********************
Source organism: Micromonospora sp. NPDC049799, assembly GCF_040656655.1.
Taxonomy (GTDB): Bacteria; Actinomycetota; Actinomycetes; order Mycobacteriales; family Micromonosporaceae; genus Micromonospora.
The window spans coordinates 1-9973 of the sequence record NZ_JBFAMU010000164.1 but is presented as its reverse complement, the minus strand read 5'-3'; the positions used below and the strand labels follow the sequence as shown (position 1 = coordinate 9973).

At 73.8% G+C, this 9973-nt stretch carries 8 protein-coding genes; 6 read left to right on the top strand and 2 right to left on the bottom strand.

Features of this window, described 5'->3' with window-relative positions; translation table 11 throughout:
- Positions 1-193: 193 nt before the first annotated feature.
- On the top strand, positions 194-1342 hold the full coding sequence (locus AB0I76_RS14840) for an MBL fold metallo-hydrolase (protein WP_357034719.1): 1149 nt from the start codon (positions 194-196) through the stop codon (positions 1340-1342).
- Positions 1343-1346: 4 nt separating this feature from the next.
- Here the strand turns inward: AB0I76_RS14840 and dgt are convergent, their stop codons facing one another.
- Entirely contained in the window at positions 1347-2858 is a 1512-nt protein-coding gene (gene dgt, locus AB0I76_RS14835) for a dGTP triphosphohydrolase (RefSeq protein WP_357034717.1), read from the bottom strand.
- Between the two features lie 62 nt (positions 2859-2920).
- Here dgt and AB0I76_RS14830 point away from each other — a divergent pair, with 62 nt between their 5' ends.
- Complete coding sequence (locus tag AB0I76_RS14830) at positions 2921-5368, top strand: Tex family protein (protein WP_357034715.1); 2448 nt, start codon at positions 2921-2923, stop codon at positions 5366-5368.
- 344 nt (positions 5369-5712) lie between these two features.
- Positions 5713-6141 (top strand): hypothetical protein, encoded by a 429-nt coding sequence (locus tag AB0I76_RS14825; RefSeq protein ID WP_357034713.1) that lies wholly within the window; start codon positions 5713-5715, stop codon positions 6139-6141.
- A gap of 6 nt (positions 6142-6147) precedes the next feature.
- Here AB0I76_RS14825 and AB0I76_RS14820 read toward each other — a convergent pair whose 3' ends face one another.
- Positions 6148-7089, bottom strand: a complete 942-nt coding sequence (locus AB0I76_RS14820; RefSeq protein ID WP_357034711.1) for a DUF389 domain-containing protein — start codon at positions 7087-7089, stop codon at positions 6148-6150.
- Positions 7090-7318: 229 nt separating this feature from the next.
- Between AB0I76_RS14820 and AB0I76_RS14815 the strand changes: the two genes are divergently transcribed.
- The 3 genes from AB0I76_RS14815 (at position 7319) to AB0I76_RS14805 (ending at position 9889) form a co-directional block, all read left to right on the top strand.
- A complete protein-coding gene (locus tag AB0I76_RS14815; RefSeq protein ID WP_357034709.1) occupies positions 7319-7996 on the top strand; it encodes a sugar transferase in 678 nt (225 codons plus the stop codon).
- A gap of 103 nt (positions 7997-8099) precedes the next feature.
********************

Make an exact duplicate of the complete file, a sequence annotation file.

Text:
Source organism: Micromonospora sp. NPDC049799, assembly GCF_040656655.1.
Taxonomy (GTDB): Bacteria; Actinomycetota; Actinomycetes; order Mycobacteriales; family Micromonosporaceae; genus Micromonospora.
The window spans coordinates 1-9973 of the sequence record NZ_JBFAMU010000164.1 but is presented as its reverse complement, the minus strand read 5'-3'; the positions used below and the strand labels follow the sequence as shown (position 1 = coordinate 9973).

At 73.8% G+C, this 9973-nt stretch carries 8 protein-coding genes; 6 read left to right on the top strand and 2 right to left on the bottom strand.

Features of this window, described 5'->3' with window-relative positions; translation table 11 throughout:
- Positions 1-193: 193 nt before the first annotated feature.
- On the top strand, positions 194-1342 hold the full coding sequence (locus AB0I76_RS14840) for an MBL fold metallo-hydrolase (protein WP_357034719.1): 1149 nt from the start codon (positions 194-196) through the stop codon (positions 1340-1342).
- Positions 1343-1346: 4 nt separating this feature from the next.
- Here the strand turns inward: AB0I76_RS14840 and dgt are convergent, their stop codons facing one another.
- Entirely contained in the window at positions 1347-2858 is a 1512-nt protein-coding gene (gene dgt, locus AB0I76_RS14835) for a dGTP triphosphohydrolase (RefSeq protein WP_357034717.1), read from the bottom strand.
- Between the two features lie 62 nt (positions 2859-2920).
- Here dgt and AB0I76_RS14830 point away from each other — a divergent pair, with 62 nt between their 5' ends.
- Complete coding sequence (locus tag AB0I76_RS14830) at positions 2921-5368, top strand: Tex family protein (protein WP_357034715.1); 2448 nt, start codon at positions 2921-2923, stop codon at positions 5366-5368.
- 344 nt (positions 5369-5712) lie between these two features.
- Positions 5713-6141 (top strand): hypothetical protein, encoded by a 429-nt coding sequence (locus tag AB0I76_RS14825; RefSeq protein ID WP_357034713.1) that lies wholly within the window; start codon positions 5713-5715, stop codon positions 6139-6141.
- A gap of 6 nt (positions 6142-6147) precedes the next feature.
- Here AB0I76_RS14825 and AB0I76_RS14820 read toward each other — a convergent pair whose 3' ends face one another.
- Positions 6148-7089, bottom strand: a complete 942-nt coding sequence (locus AB0I76_RS14820; RefSeq protein ID WP_357034711.1) for a DUF389 domain-containing protein — start codon at positions 7087-7089, stop codon at positions 6148-6150.
- Positions 7090-7318: 229 nt separating this feature from the next.
- Between AB0I76_RS14820 and AB0I76_RS14815 the strand changes: the two genes are divergently transcribed.
- The 3 genes from AB0I76_RS14815 (at position 7319) to AB0I76_RS14805 (ending at position 9889) form a co-directional block, all read left to right on the top strand.
- A complete protein-coding gene (locus tag AB0I76_RS14815; RefSeq protein ID WP_357034709.1) occupies positions 7319-7996 on the top strand; it encodes a sugar transferase in 678 nt (225 codons plus the stop codon).
- A gap of 103 nt (positions 7997-8099) precedes the next feature.